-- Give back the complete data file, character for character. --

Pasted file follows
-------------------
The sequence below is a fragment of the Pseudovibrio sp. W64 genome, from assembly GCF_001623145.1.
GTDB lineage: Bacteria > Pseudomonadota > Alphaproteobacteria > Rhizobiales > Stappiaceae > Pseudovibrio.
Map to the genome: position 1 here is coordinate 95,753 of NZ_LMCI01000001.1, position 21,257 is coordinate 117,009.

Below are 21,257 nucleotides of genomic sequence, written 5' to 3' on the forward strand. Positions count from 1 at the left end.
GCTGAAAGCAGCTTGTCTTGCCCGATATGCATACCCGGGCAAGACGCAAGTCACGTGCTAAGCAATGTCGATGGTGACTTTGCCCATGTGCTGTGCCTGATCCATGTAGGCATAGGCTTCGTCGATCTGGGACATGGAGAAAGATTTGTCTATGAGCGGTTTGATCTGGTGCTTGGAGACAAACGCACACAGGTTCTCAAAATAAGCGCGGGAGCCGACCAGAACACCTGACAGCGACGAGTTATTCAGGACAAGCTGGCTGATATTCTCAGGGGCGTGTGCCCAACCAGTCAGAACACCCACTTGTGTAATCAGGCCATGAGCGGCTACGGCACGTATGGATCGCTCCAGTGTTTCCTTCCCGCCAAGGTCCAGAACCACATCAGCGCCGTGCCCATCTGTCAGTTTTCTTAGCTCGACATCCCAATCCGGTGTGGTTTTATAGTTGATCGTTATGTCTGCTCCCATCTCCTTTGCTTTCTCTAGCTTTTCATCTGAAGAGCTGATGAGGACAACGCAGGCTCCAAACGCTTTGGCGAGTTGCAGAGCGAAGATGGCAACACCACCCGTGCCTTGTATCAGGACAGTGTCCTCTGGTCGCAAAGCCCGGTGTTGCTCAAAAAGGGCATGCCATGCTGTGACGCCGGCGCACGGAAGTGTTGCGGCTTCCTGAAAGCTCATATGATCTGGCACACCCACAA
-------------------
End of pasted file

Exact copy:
The sequence below is a fragment of the Pseudovibrio sp. W64 genome, from assembly GCF_001623145.1.
GTDB lineage: Bacteria > Pseudomonadota > Alphaproteobacteria > Rhizobiales > Stappiaceae > Pseudovibrio.
Map to the genome: position 1 here is coordinate 95,753 of NZ_LMCI01000001.1, position 21,257 is coordinate 117,009.

Below are 21,257 nucleotides of genomic sequence, written 5' to 3' on the forward strand. Positions count from 1 at the left end.
GCTGAAAGCAGCTTGTCTTGCCCGATATGCATACCCGGGCAAGACGCAAGTCACGTGCTAAGCAATGTCGATGGTGACTTTGCCCATGTGCTGTGCCTGATCCATGTAGGCATAGGCTTCGTCGATCTGGGACATGGAGAAAGATTTGTCTATGAGCGGTTTGATCTGGTGCTTGGAGACAAACGCACACAGGTTCTCAAAATAAGCGCGGGAGCCGACCAGAACACCTGACAGCGACGAGTTATTCAGGACAAGCTGGCTGATATTCTCAGGGGCGTGTGCCCAACCAGTCAGAACACCCACTTGTGTAATCAGGCCATGAGCGGCTACGGCACGTATGGATCGCTCCAGTGTTTCCTTCCCGCCAAGGTCCAGAACCACATCAGCGCCGTGCCCATCTGTCAGTTTTCTTAGCTCGACATCCCAATCCGGTGTGGTTTTATAGTTGATCGTTATGTCTGCTCCCATCTCCTTTGCTTTCTCTAGCTTTTCATCTGAAGAGCTGATGAGGACAACGCAGGCTCCAAACGCTTTGGCGAGTTGCAGAGCGAAGATGGCAACACCACCCGTGCCTTGTATCAGGACAGTGTCCTCTGGTCGCAAAGCCCGGTGTTGCTCAAAAAGGGCATGCCATGCTGTGACGCCGGCGCACGGAAGTGTTGCGGCTTCCTGAAAGCTCATATGATCTGGCACACCCACAA